- IMPORTANCE OF PHILANTHROPY
- CALIFORNIA TRAGEDY $100,000,000 LAWSUIT
- RELATIONSHIP STATEMENTS: AN EFFORT TO FACILITATE A RELATIONSHIP?
- ENFORCEMENT OF TRADEMARKS
- STUDENT RECORDS -- PRIVATE OR NOT?
Newsletter > November 2002 > "RELATIONSHIP STATEMENTS: AN EFFORT TO FACILITATE A RELATIONSHIP?"
RELATIONSHIP STATEMENTS: AN EFFORT TO FACILITATE A RELATIONSHIP?
Holiday Hart McKiernan
Ms. McKiernan is the Executive Director and General Counsel of Alpha Chi Omega. She recently served on a four-member committee created by the Fraternity Executives Association (FEA) to study efforts to define the relationship between the Greek community and academic institutions. Other members of the Committee included Mark Anderson,.a Sigma Chi and FEA member; Arthur Hoge, Past President of Phi Delta Theta, representing the National lnterfraternity Conference (NIC); and Jean Scott, former Grand President of Pi Beta Phi and Past Chairman of the National Panhellenic Conference (NPC). Ms. McKiernan’s article reflects her own opinions, not necessarily those of the Committee, its members or the organizations the members represent.
Relationship statements are not merely a phenomenon of the late twentieth century. Universities and Greek organizations have repeatedly attempted to formally articulate what mutual expectations and rights exist between a host institution and Greek organizations. This symbiotic relationship between an institution and the Greek community is quite unique. Greek organizations were formed within the context of higher education. Greek organizations were founded as students discovered that the classroom alone did not provide a complete education. Social fraternities were to be the complement to or extension of the academic mission of the institution.
[Almost 65 years ago, the Association of American Colleges and the National Interfraternity Conference published a joint statement outlining the reciprocal rights and responsibilities of the college, chapter and its members.]
Throughout the 1900’s, attempts were made to capture in writing the factors of this relationship. As early as 1938, there were efforts to define this unique relationship between a host institution and the Greek organizations on the campus. This article will provide an overview of the efforts that have been made to outline the relationship. Following the historical perspective will be comments concerning the environment in which higher education is today. It is critical that Greek organizations form a relationship with higher education. The future of the Greek organizations depends on there being shared responsibility and accountability.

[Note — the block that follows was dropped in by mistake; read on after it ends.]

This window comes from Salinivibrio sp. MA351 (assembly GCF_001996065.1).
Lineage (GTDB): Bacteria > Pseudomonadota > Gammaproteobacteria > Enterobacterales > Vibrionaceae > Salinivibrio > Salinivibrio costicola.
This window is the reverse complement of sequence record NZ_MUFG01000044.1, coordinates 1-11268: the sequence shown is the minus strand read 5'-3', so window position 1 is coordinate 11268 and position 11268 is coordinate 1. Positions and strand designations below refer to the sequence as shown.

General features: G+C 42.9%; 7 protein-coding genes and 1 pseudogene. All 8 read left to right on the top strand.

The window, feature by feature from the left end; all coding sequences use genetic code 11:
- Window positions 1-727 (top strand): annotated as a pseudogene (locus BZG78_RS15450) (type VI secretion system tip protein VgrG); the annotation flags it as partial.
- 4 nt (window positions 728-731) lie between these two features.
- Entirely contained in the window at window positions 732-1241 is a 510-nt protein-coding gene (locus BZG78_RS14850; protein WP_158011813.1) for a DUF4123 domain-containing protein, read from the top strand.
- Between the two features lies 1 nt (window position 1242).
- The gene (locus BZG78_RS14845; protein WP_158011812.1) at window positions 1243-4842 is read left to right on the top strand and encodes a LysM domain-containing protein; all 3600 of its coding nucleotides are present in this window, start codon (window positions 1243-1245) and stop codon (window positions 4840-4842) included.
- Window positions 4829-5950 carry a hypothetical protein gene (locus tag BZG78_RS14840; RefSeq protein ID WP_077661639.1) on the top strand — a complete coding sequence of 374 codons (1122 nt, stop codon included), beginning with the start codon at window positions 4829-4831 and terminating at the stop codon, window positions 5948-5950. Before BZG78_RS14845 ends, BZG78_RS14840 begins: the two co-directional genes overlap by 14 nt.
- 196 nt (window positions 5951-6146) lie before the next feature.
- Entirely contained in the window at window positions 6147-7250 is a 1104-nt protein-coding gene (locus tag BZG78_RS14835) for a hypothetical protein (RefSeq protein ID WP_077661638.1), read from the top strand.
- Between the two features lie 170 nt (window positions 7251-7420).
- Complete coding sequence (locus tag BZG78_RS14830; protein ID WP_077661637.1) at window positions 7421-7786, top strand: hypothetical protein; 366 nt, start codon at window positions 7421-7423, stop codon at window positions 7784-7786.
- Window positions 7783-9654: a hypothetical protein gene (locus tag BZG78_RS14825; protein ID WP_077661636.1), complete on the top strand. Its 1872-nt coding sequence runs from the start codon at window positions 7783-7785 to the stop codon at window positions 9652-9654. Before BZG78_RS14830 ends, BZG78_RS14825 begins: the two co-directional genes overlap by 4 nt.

In 1938, a document titled, “A Definition of the Reciprocal Relations between College and Fraternity,” was adopted by the Association of American Colleges and the National Interfraternity Conference. This document was an effort to outline the reciprocal rights and responsibilities among the college, the chapter and the individual member. The document acknowledges that fraternities need to be considered for their educational usefulness, not only the administrative benefit fraternities provide the institution by housing university students in their facilities. This 1938 document sets the tone: best practices involve formulating accepted standards between the institution and the Greek organizations. This approach continues through today.
In 1964, the National Association of Student Personnel Administrators (“NASPA”) published a statement endorsed and supported by the National Interfraternity Conference (“NIC”), the National Panhellenic Conference (“NPC”) and the Fraternity Executives Association (“FEA”). The statement reads, “The National Association of Student Personnel Administrators recognizes that there are a number of problems connected with the current practices and procedures regarding college fraternities and national fraternity discipline. We reaffirm the clear recognition that colleges and universities are ultimately responsible in all matters of student discipline and we recognize the right of any national fraternity office to take disciplinary action with regard to a local chapter.”
In 1985, a joint statement was prepared and issued by the NIC, NPC, AFA and FEA This document sets forth the recommended criteria for the components of a cooperative statement that would exist between the host institution and the Greek system. The document states that the colleges and universities are responsible for setting and enunciating the expectations of students. This 1985 statement suggests that there is much that the host institution can do to determine the character and nature of its fraternity system. It is further stated that colleges and universities can foster an environment in which fraternities can make a contribution to the individual and to the group growth. Suggested mutual expectations to be contained within a cooperative statement include the following:
- Academic achievement;
- Service to campus and community;
- Respect for human worth and dignity;
- Commitment to and participation in institutional governance;
- Support and promotion of the institution;
- Leadership development;
- Inculcation of citizenship obligations;
- Individual and group responsibility;
- Fiscal responsibility of the chapter;
- Responsible membership selection and education;
- Fraternity ideals;
- Advisory services to which students and student organizations are entitled by virtue of their registration and recognition with the institution;
- The rights of the organization to peaceably assemble;